Trenton Music Makers.jpg

Young musicians gather to sing Christmas carols.

We sat down recently with Brittany Slaymaker, Artistic Director of Trenton Children’s Chorus, Melissa Niño, Artistic Specialist of Trenton Music Makers, and Kelsey Swanson, Trenton Music Makers’ Early Childhood Director, to hear them swap stories and share their appreciation of each other’s work. Here are a few excerpts:

Now, your programs seem very different, but they all have ensemble in common, right?

Brittany: Singing is so valuable — singing with others helps children find their voice and develop their listening and social skills. I really love the group warm-ups. The smallest kids through seniors in high school sing all together, engaged and focused.

Melissa: Ensemble is key for us. TMM is an El Sistema-inspired program, which began in Venezuela. You might see a little child on his first day in the back of the big orchestra with a triangle in his hands, before he even knows how to hold a violin!

Kelsey: Here too. It’s so amazing to make music with preschoolers as a group, so un-self-consciously.

Do children have to study classical music build musicianship skills?

Kelsey: Great music is great music! Our teachers use Nina Simone, Pete Seeger, and Camille Saint-Saens. We’re encouraging kids to here all kinds of music throughout their lives — it really sets them up for a lifetime of artistic discovery.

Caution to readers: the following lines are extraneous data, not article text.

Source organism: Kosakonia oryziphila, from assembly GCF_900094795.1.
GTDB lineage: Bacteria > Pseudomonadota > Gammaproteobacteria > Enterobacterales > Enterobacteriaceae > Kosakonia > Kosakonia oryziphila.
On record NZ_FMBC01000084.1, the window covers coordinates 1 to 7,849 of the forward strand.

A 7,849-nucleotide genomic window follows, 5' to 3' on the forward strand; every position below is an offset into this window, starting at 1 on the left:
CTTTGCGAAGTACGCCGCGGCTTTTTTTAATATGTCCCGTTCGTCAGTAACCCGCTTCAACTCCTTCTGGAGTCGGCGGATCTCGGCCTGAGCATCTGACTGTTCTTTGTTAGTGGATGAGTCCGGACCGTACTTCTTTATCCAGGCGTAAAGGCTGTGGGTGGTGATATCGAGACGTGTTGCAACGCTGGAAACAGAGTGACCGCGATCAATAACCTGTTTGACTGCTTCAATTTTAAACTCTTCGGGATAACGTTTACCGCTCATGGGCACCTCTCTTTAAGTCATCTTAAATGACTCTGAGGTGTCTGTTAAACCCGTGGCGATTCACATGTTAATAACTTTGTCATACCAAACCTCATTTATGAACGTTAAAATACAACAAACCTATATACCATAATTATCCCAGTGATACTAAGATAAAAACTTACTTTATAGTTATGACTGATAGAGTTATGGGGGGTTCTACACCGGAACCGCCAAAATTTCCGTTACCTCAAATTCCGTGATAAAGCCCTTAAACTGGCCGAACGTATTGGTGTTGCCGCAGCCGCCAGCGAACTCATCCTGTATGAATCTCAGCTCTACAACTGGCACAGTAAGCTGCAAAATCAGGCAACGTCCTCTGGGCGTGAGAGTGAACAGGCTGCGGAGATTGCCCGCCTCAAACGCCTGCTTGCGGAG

Brittany: It’s time to redefine the concept of choral concerts too. During Hispanic Heritage Month, I invited a Latin band to help kids learn learn dance, rhythms, and musical foundations from the Dominican Republic and Cuba. It tells students that “you belong here, AND you make it more colorful just by being you.” So yes, sing Bach, but there is so much joy in exploring different heritages.

How do your ensembles sound so good, so fast?

Melissa: (laughing) It’s not surprising that when young kids play together for 15 hours a week, they are on the fast track to develop their skills and artistry. We give them a lot, and we expect a lot in return! Brittany, how do YOUR kids sounds so good, so fast, with such young voices?

Brittany: Actually, they don’t sound good fast. It takes coming up through the program. If you listen to the high schoolers I teach, it’s not because of me. It’s because they came through a program that gave them all the tools and resources at a young age, just like in yours. Our kids deserve repetition, fantastic and representative examples, a safe space to explore, but also a joyful process and celebrating achievements.

Kelsey: What I love about listening to the two of you is that I can picture any of the preschoolers from Music for the Very Young “graduating” into kindergarten, and entering either one of your programs.

Melissa: We are seeing more and more how an instrumentalist exploring singing improves their musicianship and artistry. String players are always told to “sing.”

Brittany: And singers are always told to “bow the sound”! It sounds like any of our young people would be right at home in the other’s rehearsals!

www.trentonmusicmakers.org. See ad, page 10.

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